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AUTHOR: Patrick McKnight
PUBLISHER:  CANNABIS LAW REPORT

April 30, 2019

 

Over a year after reform advocates first began predicting swift legislative victory, the recreational use of cannabis remains illegal in New Jersey. When Governor Murphy and Senate President Sweeney agreed on a $42 per ounce flat tax in February, legalization supporters once again hoped for quick adoption of New Jersey Assembly Bill 4497 (“A4497”). Once again, the much-publicized March 25th vote was called off due to lack of support. Now legislators have a limited window to act before the state budget deadline on July 1st.

Hopes for reform have ebbed and flowed since Governor Murphy was elected on a platform including legalization within his first 100 days. Despite his party controlling both the Senate and Assembly, the Governor has only been able to expand the medical program since taking office. That executive action doubled medical marijuana enrollment in just six months.

While the media has spilled considerable ink analyzing the political drama, actual details of the bill itself have received considerably less attention. A4497 attempts to incorporate lessons learned from other legalization regimes in Colorado, Washington, and California. Some critics argue certain provisions in the bill are too ambitious. Others wish the bill would go even farther. These disputes will need to be resolved before the ongoing 18-month saga finally comes to a vote in Trenton.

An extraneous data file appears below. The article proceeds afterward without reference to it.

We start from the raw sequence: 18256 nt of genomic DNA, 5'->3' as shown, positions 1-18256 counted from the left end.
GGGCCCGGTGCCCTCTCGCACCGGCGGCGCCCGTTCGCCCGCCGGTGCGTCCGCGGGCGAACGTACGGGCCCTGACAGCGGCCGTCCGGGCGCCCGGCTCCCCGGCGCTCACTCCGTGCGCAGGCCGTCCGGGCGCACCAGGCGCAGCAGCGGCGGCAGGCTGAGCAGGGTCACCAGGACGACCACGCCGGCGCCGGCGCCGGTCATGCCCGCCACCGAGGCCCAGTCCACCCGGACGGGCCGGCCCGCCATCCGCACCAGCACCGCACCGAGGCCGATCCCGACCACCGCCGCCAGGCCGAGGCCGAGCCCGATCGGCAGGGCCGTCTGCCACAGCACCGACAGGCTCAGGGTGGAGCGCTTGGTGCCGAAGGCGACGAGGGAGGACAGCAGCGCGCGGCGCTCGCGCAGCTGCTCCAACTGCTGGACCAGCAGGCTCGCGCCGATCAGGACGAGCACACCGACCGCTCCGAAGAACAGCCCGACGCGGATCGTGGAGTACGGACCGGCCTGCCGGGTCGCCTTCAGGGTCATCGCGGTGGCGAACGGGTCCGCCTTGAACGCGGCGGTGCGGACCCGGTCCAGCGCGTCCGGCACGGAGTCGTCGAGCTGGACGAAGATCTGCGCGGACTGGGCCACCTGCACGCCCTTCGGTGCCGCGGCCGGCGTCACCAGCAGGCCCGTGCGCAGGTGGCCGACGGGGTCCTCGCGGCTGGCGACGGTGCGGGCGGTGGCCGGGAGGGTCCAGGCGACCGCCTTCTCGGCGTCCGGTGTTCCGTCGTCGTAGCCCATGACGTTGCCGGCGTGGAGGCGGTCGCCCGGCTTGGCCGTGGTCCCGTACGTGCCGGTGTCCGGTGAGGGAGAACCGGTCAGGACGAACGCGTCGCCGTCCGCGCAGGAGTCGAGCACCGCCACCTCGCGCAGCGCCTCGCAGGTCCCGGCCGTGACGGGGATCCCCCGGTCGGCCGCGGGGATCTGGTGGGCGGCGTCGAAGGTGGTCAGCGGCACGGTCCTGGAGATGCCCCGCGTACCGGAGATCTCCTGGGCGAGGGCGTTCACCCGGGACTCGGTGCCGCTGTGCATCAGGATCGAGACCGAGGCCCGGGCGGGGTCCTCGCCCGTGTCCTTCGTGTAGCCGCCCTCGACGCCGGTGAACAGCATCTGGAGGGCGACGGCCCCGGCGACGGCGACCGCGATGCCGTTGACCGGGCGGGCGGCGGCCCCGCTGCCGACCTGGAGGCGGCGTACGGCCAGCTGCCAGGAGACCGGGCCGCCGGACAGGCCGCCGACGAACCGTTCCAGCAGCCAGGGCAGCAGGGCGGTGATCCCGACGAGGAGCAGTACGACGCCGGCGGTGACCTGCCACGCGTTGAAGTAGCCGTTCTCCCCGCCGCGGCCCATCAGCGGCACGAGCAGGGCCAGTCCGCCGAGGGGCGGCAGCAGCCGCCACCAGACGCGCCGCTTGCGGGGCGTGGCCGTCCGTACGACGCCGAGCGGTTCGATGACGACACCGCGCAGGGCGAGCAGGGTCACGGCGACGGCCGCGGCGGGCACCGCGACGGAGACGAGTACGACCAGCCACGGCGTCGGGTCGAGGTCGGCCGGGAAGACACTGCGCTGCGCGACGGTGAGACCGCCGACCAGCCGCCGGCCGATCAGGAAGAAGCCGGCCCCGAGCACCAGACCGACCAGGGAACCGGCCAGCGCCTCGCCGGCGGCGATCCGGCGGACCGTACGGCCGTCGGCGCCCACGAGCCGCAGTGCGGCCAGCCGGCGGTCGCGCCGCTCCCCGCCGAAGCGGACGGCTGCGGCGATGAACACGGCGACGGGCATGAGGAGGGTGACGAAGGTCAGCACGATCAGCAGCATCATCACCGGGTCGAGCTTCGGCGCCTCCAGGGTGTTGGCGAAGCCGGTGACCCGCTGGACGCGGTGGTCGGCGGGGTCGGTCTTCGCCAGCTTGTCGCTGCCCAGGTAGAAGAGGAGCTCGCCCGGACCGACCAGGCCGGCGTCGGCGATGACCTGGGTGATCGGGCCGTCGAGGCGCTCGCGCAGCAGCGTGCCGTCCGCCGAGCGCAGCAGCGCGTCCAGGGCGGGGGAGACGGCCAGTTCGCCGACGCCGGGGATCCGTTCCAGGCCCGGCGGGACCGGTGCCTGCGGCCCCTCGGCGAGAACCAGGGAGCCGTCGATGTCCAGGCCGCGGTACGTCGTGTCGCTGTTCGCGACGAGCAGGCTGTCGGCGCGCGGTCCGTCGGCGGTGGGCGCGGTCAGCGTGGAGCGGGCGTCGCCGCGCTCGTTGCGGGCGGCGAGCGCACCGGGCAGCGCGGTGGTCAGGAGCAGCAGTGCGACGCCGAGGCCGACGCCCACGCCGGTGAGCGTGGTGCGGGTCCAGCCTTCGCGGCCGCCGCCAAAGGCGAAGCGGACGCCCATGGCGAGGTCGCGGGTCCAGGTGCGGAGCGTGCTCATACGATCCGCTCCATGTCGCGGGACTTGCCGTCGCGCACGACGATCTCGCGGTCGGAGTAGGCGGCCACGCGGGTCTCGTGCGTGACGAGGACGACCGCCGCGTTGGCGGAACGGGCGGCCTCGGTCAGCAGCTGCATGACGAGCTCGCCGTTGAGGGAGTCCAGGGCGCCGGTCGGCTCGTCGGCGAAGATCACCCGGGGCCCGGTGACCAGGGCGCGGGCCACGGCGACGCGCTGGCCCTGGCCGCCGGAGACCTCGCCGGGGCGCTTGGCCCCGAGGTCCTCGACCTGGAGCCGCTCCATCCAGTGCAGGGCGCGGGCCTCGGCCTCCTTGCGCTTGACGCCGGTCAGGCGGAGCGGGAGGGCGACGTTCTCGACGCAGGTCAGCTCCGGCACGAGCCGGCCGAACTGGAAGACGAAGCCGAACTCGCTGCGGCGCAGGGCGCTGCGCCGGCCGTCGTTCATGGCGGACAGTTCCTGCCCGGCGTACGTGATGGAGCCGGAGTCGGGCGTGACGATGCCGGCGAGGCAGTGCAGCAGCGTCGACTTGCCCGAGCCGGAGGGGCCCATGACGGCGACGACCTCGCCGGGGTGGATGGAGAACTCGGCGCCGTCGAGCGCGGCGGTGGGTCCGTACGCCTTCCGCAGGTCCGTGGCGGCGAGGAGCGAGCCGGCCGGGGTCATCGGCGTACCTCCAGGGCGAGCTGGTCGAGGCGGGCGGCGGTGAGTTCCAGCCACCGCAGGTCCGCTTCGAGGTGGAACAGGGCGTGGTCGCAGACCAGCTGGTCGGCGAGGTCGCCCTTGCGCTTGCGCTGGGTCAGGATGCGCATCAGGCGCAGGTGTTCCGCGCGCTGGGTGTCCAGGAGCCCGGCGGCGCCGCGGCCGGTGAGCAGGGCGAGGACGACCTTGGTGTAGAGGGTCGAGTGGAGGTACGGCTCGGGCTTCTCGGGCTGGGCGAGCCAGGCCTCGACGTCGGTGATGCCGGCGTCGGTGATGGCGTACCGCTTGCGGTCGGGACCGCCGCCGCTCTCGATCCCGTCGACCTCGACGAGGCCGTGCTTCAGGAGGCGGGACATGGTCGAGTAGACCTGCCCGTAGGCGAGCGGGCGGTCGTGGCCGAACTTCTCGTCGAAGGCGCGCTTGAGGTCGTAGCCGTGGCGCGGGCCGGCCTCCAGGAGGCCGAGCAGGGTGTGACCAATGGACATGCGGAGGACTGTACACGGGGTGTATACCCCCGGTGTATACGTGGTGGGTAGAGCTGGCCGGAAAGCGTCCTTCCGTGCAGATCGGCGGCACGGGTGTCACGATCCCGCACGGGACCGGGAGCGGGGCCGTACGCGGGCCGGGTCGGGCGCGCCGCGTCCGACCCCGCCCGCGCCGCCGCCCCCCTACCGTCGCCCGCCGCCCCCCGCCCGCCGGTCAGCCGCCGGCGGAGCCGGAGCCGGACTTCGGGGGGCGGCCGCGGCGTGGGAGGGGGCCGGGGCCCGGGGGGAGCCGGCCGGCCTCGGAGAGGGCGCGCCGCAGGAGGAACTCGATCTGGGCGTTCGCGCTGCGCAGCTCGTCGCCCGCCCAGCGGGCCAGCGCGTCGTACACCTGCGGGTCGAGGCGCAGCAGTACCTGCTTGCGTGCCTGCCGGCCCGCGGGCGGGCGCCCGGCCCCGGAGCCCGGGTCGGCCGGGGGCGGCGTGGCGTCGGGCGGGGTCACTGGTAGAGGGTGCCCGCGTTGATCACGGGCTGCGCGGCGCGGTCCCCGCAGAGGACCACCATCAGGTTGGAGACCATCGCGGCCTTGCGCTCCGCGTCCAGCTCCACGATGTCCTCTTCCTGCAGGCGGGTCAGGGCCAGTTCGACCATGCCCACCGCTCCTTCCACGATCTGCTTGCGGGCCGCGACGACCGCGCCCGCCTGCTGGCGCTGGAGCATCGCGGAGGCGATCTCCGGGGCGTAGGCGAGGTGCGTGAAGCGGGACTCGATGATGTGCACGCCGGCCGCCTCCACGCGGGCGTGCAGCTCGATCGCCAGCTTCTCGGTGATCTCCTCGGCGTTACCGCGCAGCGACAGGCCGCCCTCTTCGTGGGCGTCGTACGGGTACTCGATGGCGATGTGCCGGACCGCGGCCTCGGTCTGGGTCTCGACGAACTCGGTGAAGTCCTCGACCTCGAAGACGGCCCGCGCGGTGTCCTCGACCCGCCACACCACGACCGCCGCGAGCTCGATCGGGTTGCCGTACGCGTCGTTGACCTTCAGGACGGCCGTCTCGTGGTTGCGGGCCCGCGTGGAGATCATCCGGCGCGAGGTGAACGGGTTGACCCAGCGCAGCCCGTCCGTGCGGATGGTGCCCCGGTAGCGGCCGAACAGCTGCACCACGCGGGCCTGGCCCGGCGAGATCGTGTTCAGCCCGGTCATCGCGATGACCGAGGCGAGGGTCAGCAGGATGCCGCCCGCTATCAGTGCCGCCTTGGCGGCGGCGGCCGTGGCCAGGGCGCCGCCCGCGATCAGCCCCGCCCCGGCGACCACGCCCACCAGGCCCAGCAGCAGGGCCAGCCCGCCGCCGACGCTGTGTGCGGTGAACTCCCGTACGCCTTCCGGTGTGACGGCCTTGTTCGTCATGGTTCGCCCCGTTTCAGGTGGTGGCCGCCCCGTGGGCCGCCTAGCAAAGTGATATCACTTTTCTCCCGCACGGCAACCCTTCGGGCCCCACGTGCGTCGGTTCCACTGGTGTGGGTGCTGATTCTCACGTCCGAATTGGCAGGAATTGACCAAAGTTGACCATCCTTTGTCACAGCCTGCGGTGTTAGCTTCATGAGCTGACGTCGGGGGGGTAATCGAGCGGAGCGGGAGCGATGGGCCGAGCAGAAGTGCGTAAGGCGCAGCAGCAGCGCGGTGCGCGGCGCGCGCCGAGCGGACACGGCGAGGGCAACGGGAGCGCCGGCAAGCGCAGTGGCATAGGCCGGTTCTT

What’s in the Bill?

A4497 generally employs a vice-regulation model common to most legalization regimes. Individuals would be permitted to lawfully possess up to one ounce of marijuana. The bill would establish a Cannabis Regulatory Commission. This powerful, five-person regulatory body would have overall authority to regulate and control the cannabis industry. Three members would be appointed by the Governor, one by the Senate President, and one by the Assembly Speaker. The commission would make bi-annual reports to the Governor and legislature.

One of the controversial elements of the bill are the much-debated expungement provisions. As currently written, nearly all cannabis-related offenses would be expunged. The only offenses not subject to expungement would involve possession of over five pounds or within close proximity to a school. Disorderly persons convictions may also be expunged. Drafters considered this provision significant because many cannabis offenses are pled down to this lesser offense. The bill would also prohibit law enforcement from using the smell of cannabis as probable cause or reasonable suspicion of a crime.

The language of the plan would allow for an “expedited” but not an automatic expungement system. A robust expungement program would be an immense logistical process and opponents suggest the legislation lacks adequate planning for its implementation. Other critics worry expungements could potentially extend to more serious offenses including weapons.